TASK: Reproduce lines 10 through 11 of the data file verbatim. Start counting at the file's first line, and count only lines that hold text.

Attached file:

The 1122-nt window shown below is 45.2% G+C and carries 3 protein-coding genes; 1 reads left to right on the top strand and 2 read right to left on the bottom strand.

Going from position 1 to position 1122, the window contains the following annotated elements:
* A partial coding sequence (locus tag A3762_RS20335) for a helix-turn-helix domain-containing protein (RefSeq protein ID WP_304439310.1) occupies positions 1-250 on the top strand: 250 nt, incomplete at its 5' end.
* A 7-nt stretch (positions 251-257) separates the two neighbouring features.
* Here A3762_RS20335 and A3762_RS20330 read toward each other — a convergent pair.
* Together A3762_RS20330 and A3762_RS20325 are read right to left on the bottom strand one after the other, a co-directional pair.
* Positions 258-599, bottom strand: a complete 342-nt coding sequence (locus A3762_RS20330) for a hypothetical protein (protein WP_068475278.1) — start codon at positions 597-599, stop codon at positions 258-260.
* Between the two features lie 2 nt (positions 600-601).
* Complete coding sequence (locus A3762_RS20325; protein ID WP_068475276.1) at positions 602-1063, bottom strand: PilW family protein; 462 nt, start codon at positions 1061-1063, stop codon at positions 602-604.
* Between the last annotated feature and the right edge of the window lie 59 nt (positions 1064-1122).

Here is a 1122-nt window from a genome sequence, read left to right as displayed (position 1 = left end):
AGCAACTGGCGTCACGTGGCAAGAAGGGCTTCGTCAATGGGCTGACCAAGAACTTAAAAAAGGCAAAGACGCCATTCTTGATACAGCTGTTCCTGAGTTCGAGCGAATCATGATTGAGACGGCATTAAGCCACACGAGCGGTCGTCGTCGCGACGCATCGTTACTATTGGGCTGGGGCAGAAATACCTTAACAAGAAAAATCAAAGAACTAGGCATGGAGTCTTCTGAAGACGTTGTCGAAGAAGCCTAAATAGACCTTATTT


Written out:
* Between the last annotated feature and the right edge of the window lie 59 nt (positions 1064-1122).

Here is a 1122-nt window from a genome sequence, read left to right as displayed (position 1 = left end):